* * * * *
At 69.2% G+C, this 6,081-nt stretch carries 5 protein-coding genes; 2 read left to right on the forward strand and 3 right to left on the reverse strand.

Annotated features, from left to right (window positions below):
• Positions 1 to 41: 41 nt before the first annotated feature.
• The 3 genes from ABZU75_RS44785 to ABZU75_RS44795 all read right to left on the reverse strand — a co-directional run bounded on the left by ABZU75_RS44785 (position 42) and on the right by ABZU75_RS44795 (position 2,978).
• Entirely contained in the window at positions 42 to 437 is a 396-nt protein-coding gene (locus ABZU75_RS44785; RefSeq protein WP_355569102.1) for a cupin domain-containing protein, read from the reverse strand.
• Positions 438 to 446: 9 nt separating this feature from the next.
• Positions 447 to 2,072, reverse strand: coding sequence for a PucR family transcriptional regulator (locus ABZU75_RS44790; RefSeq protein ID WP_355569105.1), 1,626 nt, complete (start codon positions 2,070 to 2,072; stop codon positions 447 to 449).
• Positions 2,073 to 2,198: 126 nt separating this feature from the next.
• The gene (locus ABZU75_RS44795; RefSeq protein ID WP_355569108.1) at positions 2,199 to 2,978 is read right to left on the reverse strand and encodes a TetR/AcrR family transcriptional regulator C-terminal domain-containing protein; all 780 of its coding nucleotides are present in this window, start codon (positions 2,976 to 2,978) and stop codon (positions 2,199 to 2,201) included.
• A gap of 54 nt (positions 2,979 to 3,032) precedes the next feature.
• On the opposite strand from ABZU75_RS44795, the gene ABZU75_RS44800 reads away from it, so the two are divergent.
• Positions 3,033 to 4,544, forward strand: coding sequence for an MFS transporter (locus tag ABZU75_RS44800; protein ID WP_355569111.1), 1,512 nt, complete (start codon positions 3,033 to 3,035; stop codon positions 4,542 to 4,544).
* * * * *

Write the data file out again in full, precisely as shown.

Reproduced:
At 69.2% G+C, this 6,081-nt stretch carries 5 protein-coding genes; 2 read left to right on the forward strand and 3 right to left on the reverse strand.

Annotated features, from left to right (window positions below):
• Positions 1 to 41: 41 nt before the first annotated feature.
• The 3 genes from ABZU75_RS44785 to ABZU75_RS44795 all read right to left on the reverse strand — a co-directional run bounded on the left by ABZU75_RS44785 (position 42) and on the right by ABZU75_RS44795 (position 2,978).
• Entirely contained in the window at positions 42 to 437 is a 396-nt protein-coding gene (locus ABZU75_RS44785; RefSeq protein WP_355569102.1) for a cupin domain-containing protein, read from the reverse strand.
• Positions 438 to 446: 9 nt separating this feature from the next.
• Positions 447 to 2,072, reverse strand: coding sequence for a PucR family transcriptional regulator (locus ABZU75_RS44790; RefSeq protein ID WP_355569105.1), 1,626 nt, complete (start codon positions 2,070 to 2,072; stop codon positions 447 to 449).
• Positions 2,073 to 2,198: 126 nt separating this feature from the next.
• The gene (locus ABZU75_RS44795; RefSeq protein ID WP_355569108.1) at positions 2,199 to 2,978 is read right to left on the reverse strand and encodes a TetR/AcrR family transcriptional regulator C-terminal domain-containing protein; all 780 of its coding nucleotides are present in this window, start codon (positions 2,976 to 2,978) and stop codon (positions 2,199 to 2,201) included.
• A gap of 54 nt (positions 2,979 to 3,032) precedes the next feature.
• On the opposite strand from ABZU75_RS44795, the gene ABZU75_RS44800 reads away from it, so the two are divergent.
• Positions 3,033 to 4,544, forward strand: coding sequence for an MFS transporter (locus tag ABZU75_RS44800; protein ID WP_355569111.1), 1,512 nt, complete (start codon positions 3,033 to 3,035; stop codon positions 4,542 to 4,544).